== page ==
Becky: We try to film two videos a week. On Mondays, we talk about what we want to film for the next couple of weeks and what supplies we might need. The rest of the week is booked up with filming and admin work. Room makeovers take about 24 hours of filming.

Kelsey: In 2019, I bought my own place in the west end of Toronto. Now, I’m converting it into a duplex and we’re covering the renovations in a series. In February of this year, we launched a new series called Upgrade My Stay where we check into vacation properties we find on Airbnb or elsewhere, upgrade them and reveal it to the hosts on checkout. We got funding for this series from the Bell Fund and Ontario Creates, so we had a larger budget and 10 crew members working with us.

Becky: It’s the most produced thing we’ve ever done. The hope is to pursue a second season. Being on Netflix would be a dream. The show is on hiatus right now because of the pandemic, so we’ve pushed back our filming dates. We still haven’t confirmed an official start date for the second half of Upgrade My Stay, which is themed around summer experiences like cottages and boats, so we hope to get the go-ahead soon.

Kelsey: We’ve been offered some pretty cool experiences because of the unique business that we run. In 2018, we went to Tanzania with ONE Campaign to see the ways Canada and other countries are supporting small businesses that are woman-owned there. And in the summer of 2019, we appeared on Strahan, Sara and Keke. We did summer backyard game DIYs in Times Square. It’s something you don’t think you need to do or want to do until you’re there and you’re like, Holy crap. This is so crazy cool.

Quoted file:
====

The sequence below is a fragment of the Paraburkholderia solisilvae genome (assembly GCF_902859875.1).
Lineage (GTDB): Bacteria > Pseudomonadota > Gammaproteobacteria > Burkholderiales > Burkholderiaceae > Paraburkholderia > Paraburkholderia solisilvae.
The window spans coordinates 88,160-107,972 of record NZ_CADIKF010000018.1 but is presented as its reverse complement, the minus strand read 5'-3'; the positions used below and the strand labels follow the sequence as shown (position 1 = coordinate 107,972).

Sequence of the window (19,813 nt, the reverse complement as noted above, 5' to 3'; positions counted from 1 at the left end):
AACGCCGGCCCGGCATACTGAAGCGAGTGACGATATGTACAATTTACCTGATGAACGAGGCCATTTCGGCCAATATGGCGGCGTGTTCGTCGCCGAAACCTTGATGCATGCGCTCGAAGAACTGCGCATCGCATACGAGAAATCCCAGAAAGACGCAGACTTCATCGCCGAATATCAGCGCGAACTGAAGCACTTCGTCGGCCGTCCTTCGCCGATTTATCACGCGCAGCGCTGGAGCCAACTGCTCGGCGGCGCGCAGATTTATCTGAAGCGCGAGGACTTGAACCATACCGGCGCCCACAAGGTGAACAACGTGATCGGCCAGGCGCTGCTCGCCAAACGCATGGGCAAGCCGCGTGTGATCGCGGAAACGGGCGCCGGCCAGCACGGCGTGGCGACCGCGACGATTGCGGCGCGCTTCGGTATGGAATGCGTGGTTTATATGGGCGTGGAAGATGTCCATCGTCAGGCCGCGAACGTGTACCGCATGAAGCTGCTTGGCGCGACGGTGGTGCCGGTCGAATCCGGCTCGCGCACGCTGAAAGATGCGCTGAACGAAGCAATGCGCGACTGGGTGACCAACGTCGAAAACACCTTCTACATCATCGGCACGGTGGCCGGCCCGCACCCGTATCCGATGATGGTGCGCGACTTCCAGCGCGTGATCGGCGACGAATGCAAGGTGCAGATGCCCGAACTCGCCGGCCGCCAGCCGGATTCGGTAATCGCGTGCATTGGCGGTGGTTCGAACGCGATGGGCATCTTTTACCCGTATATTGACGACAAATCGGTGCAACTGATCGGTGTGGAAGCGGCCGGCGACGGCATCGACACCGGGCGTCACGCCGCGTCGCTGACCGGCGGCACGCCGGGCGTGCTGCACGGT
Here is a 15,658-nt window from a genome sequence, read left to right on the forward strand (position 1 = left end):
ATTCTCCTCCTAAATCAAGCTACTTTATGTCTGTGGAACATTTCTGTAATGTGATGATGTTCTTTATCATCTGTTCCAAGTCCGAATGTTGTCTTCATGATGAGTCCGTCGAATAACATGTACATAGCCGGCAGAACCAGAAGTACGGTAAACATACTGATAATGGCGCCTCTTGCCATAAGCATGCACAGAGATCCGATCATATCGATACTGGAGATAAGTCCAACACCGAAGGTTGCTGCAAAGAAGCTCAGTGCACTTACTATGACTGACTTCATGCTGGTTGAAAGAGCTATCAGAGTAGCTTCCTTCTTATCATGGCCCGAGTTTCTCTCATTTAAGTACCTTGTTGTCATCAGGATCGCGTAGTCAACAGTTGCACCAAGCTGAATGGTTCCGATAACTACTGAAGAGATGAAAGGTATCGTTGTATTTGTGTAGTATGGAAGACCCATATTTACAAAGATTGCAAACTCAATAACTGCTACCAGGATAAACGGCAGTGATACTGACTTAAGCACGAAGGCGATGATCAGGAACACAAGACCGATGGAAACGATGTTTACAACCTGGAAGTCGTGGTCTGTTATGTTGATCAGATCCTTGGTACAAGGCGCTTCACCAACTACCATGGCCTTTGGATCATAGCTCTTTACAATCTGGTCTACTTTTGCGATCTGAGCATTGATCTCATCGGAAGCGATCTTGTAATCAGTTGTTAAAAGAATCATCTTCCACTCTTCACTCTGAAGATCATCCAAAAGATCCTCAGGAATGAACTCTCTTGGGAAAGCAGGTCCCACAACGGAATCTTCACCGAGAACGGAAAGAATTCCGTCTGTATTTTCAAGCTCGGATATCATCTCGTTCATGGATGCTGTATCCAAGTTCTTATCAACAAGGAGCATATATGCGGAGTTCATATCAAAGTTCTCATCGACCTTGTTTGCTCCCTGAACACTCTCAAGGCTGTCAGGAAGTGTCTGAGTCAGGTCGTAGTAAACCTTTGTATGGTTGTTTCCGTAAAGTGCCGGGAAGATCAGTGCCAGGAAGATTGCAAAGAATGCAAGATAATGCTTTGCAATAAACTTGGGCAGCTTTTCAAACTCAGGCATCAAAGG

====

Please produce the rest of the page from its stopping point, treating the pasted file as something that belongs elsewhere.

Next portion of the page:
Becky: We were scheduled to appear at the One of a Kind Show in Toronto and VidCon in California but both events were canceled due to Covid-19. Thankfully, we haven’t experienced any major income loss. In mid-April we were even able to upgrade our part-time editor to a permanent full-time position. We’re all working remotely.

Kelsey: It’s not been easy adapting to the pandemic since we live separately. But sometimes Becky and I record videos together virtually.

Becky: Tackling the video on my own has been one of the biggest challenges. I’ve always had at least one other person to help focus a shot, hold a camera and take photos of me. We are noticing a lot more traffic and engagement.

Kelsey: Our most recent video from our Loft Vibes series received a quarter of a million views in the first 24 hours. Before the pandemic, it may have taken two weeks to receive that type of viewership. We were moving out of our loft in that video.

Becky: We decided to move offices before the lockdown, so we took turns going into the office and packing it up. Our new office is an industrial garage warehouse space that’s double the size. We haven’t been able to properly set up the new space yet. The bones may not be as beautiful as our old office, but the possibilities are endless.We’re excited about having main floor access, two giant garage doors, a custom kitchen, outdoor space and being in a much quieter neighbourhood—great for filming.



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Kelsey: During the pandemic, we’ve been filming DIY projects around our homes since we’re trying not to go outside as often. We’re fortunate enough to run a business that runs mostly online, so we’ve been able to keep up operations.

Becky: I gave my bathroom a makeover using only supplies I could find around my house. We saw a huge spike in views for that video–259,000 views in the first day compared to our average of 100,000. I’ve definitely had to get back in touch with my OG YouTuber roots from 10 years ago. Before there were fancy camera setups and teams of people, YouTube relied on personality. That’s what we have now. It leads to better videos, and the response bears that out.

—As told to Andrea Yu